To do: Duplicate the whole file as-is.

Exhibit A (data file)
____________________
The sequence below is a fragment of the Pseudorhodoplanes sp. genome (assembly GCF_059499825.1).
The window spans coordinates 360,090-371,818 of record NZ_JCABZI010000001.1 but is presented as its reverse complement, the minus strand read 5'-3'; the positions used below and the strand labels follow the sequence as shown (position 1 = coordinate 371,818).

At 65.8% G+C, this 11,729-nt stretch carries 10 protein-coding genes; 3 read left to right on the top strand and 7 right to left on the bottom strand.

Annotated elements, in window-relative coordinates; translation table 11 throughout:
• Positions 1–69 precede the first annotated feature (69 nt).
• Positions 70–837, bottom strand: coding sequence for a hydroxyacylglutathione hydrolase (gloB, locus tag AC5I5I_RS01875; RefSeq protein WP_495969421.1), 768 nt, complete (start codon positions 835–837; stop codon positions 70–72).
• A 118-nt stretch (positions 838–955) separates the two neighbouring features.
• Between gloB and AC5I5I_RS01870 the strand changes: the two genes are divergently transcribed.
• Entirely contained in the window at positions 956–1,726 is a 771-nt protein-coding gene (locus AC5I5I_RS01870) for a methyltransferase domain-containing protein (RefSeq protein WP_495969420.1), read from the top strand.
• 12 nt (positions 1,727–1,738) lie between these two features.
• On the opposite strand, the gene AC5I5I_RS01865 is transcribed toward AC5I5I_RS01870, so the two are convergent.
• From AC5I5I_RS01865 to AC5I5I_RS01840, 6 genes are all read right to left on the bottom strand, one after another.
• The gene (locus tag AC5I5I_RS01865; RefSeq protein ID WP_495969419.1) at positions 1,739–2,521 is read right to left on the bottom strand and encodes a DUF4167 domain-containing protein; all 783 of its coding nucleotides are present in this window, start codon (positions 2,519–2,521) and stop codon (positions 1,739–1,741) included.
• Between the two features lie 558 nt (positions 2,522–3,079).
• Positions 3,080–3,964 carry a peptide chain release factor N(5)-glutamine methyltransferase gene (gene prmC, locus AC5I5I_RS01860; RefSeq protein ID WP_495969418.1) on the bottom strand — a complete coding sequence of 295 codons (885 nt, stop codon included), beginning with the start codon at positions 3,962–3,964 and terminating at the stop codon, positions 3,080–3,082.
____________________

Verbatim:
The sequence below is a fragment of the Pseudorhodoplanes sp. genome (assembly GCF_059499825.1).
The window spans coordinates 360,090-371,818 of record NZ_JCABZI010000001.1 but is presented as its reverse complement, the minus strand read 5'-3'; the positions used below and the strand labels follow the sequence as shown (position 1 = coordinate 371,818).

At 65.8% G+C, this 11,729-nt stretch carries 10 protein-coding genes; 3 read left to right on the top strand and 7 right to left on the bottom strand.

Annotated elements, in window-relative coordinates; translation table 11 throughout:
• Positions 1–69 precede the first annotated feature (69 nt).
• Positions 70–837, bottom strand: coding sequence for a hydroxyacylglutathione hydrolase (gloB, locus tag AC5I5I_RS01875; RefSeq protein WP_495969421.1), 768 nt, complete (start codon positions 835–837; stop codon positions 70–72).
• A 118-nt stretch (positions 838–955) separates the two neighbouring features.
• Between gloB and AC5I5I_RS01870 the strand changes: the two genes are divergently transcribed.
• Entirely contained in the window at positions 956–1,726 is a 771-nt protein-coding gene (locus AC5I5I_RS01870) for a methyltransferase domain-containing protein (RefSeq protein WP_495969420.1), read from the top strand.
• 12 nt (positions 1,727–1,738) lie between these two features.
• On the opposite strand, the gene AC5I5I_RS01865 is transcribed toward AC5I5I_RS01870, so the two are convergent.
• From AC5I5I_RS01865 to AC5I5I_RS01840, 6 genes are all read right to left on the bottom strand, one after another.
• The gene (locus tag AC5I5I_RS01865; RefSeq protein ID WP_495969419.1) at positions 1,739–2,521 is read right to left on the bottom strand and encodes a DUF4167 domain-containing protein; all 783 of its coding nucleotides are present in this window, start codon (positions 2,519–2,521) and stop codon (positions 1,739–1,741) included.
• Between the two features lie 558 nt (positions 2,522–3,079).
• Positions 3,080–3,964 carry a peptide chain release factor N(5)-glutamine methyltransferase gene (gene prmC, locus AC5I5I_RS01860; RefSeq protein ID WP_495969418.1) on the bottom strand — a complete coding sequence of 295 codons (885 nt, stop codon included), beginning with the start codon at positions 3,962–3,964 and terminating at the stop codon, positions 3,080–3,082.